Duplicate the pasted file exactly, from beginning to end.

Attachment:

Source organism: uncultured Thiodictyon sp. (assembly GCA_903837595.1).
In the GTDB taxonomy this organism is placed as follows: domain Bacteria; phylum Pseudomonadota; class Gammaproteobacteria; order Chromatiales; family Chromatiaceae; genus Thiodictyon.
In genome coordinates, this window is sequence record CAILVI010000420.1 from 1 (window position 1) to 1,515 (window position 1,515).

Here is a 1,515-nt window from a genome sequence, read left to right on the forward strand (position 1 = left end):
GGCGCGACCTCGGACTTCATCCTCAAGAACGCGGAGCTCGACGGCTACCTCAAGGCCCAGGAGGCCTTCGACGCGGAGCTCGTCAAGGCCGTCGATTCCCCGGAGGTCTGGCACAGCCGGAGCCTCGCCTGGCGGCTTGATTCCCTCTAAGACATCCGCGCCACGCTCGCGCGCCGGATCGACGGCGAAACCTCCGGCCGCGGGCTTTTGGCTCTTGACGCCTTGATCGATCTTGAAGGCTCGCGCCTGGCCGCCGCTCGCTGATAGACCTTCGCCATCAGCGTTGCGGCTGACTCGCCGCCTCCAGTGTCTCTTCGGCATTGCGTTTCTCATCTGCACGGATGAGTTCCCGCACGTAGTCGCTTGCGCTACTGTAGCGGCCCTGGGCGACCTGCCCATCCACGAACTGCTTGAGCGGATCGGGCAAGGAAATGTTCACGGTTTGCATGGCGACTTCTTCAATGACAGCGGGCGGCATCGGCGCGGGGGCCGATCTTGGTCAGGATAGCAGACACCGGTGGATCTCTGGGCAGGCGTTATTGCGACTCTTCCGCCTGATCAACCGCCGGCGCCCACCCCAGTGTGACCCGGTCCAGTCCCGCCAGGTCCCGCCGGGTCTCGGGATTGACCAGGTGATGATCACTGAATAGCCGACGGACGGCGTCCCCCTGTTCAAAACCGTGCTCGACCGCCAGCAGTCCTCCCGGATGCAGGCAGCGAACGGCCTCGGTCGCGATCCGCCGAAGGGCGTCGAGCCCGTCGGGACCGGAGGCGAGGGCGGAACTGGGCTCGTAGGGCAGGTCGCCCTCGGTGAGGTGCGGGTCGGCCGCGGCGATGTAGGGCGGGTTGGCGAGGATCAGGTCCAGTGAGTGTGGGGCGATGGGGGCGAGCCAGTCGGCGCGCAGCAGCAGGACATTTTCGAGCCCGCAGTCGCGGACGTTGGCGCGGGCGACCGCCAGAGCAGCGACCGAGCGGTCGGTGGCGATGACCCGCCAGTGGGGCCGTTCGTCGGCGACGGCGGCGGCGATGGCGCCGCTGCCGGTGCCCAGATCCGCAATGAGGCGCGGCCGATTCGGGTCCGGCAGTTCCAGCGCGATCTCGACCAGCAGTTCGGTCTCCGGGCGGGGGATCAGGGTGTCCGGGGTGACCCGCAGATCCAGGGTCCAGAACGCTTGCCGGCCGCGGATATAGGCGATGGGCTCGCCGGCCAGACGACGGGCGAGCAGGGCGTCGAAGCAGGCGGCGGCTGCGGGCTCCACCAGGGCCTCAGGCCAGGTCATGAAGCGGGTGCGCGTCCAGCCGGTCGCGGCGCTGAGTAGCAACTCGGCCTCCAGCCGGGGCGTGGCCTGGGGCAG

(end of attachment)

Source organism: uncultured Thiodictyon sp. (assembly GCA_903837595.1).
In the GTDB taxonomy this organism is placed as follows: domain Bacteria; phylum Pseudomonadota; class Gammaproteobacteria; order Chromatiales; family Chromatiaceae; genus Thiodictyon.
In genome coordinates, this window is sequence record CAILVI010000420.1 from 1 (window position 1) to 1,515 (window position 1,515).

Here is a 1,515-nt window from a genome sequence, read left to right on the forward strand (position 1 = left end):
GGCGCGACCTCGGACTTCATCCTCAAGAACGCGGAGCTCGACGGCTACCTCAAGGCCCAGGAGGCCTTCGACGCGGAGCTCGTCAAGGCCGTCGATTCCCCGGAGGTCTGGCACAGCCGGAGCCTCGCCTGGCGGCTTGATTCCCTCTAAGACATCCGCGCCACGCTCGCGCGCCGGATCGACGGCGAAACCTCCGGCCGCGGGCTTTTGGCTCTTGACGCCTTGATCGATCTTGAAGGCTCGCGCCTGGCCGCCGCTCGCTGATAGACCTTCGCCATCAGCGTTGCGGCTGACTCGCCGCCTCCAGTGTCTCTTCGGCATTGCGTTTCTCATCTGCACGGATGAGTTCCCGCACGTAGTCGCTTGCGCTACTGTAGCGGCCCTGGGCGACCTGCCCATCCACGAACTGCTTGAGCGGATCGGGCAAGGAAATGTTCACGGTTTGCATGGCGACTTCTTCAATGACAGCGGGCGGCATCGGCGCGGGGGCCGATCTTGGTCAGGATAGCAGACACCGGTGGATCTCTGGGCAGGCGTTATTGCGACTCTTCCGCCTGATCAACCGCCGGCGCCCACCCCAGTGTGACCCGGTCCAGTCCCGCCAGGTCCCGCCGGGTCTCGGGATTGACCAGGTGATGATCACTGAATAGCCGACGGACGGCGTCCCCCTGTTCAAAACCGTGCTCGACCGCCAGCAGTCCTCCCGGATGCAGGCAGCGAACGGCCTCGGTCGCGATCCGCCGAAGGGCGTCGAGCCCGTCGGGACCGGAGGCGAGGGCGGAACTGGGCTCGTAGGGCAGGTCGCCCTCGGTGAGGTGCGGGTCGGCCGCGGCGATGTAGGGCGGGTTGGCGAGGATCAGGTCCAGTGAGTGTGGGGCGATGGGGGCGAGCCAGTCGGCGCGCAGCAGCAGGACATTTTCGAGCCCGCAGTCGCGGACGTTGGCGCGGGCGACCGCCAGAGCAGCGACCGAGCGGTCGGTGGCGATGACCCGCCAGTGGGGCCGTTCGTCGGCGACGGCGGCGGCGATGGCGCCGCTGCCGGTGCCCAGATCCGCAATGAGGCGCGGCCGATTCGGGTCCGGCAGTTCCAGCGCGATCTCGACCAGCAGTTCGGTCTCCGGGCGGGGGATCAGGGTGTCCGGGGTGACCCGCAGATCCAGGGTCCAGAACGCTTGCCGGCCGCGGATATAGGCGATGGGCTCGCCGGCCAGACGACGGGCGAGCAGGGCGTCGAAGCAGGCGGCGGCTGCGGGCTCCACCAGGGCCTCAGGCCAGGTCATGAAGCGGGTGCGCGTCCAGCCGGTCGCGGCGCTGAGTAGCAACTCGGCCTCCAGCCGGGGCGTGGCCTGGGGCAG